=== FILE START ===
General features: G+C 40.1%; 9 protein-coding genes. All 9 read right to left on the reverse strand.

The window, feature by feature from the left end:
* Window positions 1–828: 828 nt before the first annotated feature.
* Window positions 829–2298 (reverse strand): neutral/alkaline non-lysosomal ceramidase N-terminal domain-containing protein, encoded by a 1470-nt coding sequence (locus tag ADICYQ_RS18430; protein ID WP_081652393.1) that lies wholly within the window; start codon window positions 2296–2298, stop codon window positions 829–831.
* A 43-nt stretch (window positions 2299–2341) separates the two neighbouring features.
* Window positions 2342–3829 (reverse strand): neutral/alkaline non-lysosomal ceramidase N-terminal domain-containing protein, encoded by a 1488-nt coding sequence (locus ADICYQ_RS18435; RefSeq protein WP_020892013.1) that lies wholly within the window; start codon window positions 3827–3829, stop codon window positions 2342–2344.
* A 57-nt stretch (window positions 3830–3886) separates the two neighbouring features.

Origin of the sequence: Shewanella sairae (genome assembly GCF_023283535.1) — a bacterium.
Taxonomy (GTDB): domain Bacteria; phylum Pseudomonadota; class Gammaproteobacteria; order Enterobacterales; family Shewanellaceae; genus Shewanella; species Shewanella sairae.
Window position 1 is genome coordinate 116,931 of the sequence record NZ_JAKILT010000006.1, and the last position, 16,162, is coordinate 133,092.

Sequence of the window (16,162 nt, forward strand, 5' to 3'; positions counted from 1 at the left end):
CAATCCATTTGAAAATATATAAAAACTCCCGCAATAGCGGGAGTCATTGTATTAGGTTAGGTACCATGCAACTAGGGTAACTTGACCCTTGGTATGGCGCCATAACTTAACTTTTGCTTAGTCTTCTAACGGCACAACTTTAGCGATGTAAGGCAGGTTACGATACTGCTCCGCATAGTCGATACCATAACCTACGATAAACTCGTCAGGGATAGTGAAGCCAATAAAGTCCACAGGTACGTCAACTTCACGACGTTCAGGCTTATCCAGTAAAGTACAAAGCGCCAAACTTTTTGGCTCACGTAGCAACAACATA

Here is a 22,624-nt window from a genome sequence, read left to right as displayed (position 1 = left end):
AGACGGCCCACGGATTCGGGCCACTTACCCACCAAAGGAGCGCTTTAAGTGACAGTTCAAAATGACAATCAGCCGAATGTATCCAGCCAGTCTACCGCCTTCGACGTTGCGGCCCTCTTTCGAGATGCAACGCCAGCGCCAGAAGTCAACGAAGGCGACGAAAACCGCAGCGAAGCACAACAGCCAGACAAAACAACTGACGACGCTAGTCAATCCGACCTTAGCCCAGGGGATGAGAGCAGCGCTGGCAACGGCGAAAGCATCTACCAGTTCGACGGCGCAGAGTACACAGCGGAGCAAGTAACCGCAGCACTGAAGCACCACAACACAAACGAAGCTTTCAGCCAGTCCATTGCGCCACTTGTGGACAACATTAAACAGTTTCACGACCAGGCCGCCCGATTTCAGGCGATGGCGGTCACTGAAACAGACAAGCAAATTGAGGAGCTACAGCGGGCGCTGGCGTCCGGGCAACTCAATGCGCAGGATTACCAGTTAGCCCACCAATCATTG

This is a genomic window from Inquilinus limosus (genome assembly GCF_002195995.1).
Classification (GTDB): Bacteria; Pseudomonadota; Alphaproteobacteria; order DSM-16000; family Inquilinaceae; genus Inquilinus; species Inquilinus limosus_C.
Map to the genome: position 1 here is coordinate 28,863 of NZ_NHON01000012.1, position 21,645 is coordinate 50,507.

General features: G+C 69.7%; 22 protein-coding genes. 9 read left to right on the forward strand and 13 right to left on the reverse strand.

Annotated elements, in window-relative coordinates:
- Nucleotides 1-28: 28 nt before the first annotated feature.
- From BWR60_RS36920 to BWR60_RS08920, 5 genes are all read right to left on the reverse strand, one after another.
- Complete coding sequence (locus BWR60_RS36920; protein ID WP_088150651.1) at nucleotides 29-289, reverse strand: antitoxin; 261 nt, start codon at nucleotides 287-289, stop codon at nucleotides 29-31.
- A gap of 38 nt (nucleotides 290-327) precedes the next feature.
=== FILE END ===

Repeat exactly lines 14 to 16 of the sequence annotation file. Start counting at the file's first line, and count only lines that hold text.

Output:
AGACGGCCCACGGATTCGGGCCACTTACCCACCAAAGGAGCGCTTTAAGTGACAGTTCAAAATGACAATCAGCCGAATGTATCCAGCCAGTCTACCGCCTTCGACGTTGCGGCCCTCTTTCGAGATGCAACGCCAGCGCCAGAAGTCAACGAAGGCGACGAAAACCGCAGCGAAGCACAACAGCCAGACAAAACAACTGACGACGCTAGTCAATCCGACCTTAGCCCAGGGGATGAGAGCAGCGCTGGCAACGGCGAAAGCATCTACCAGTTCGACGGCGCAGAGTACACAGCGGAGCAAGTAACCGCAGCACTGAAGCACCACAACACAAACGAAGCTTTCAGCCAGTCCATTGCGCCACTTGTGGACAACATTAAACAGTTTCACGACCAGGCCGCCCGATTTCAGGCGATGGCGGTCACTGAAACAGACAAGCAAATTGAGGAGCTACAGCGGGCGCTGGCGTCCGGGCAACTCAATGCGCAGGATTACCAGTTAGCCCACCAATCATTG

This is a genomic window from Inquilinus limosus (genome assembly GCF_002195995.1).
Classification (GTDB): Bacteria; Pseudomonadota; Alphaproteobacteria; order DSM-16000; family Inquilinaceae; genus Inquilinus; species Inquilinus limosus_C.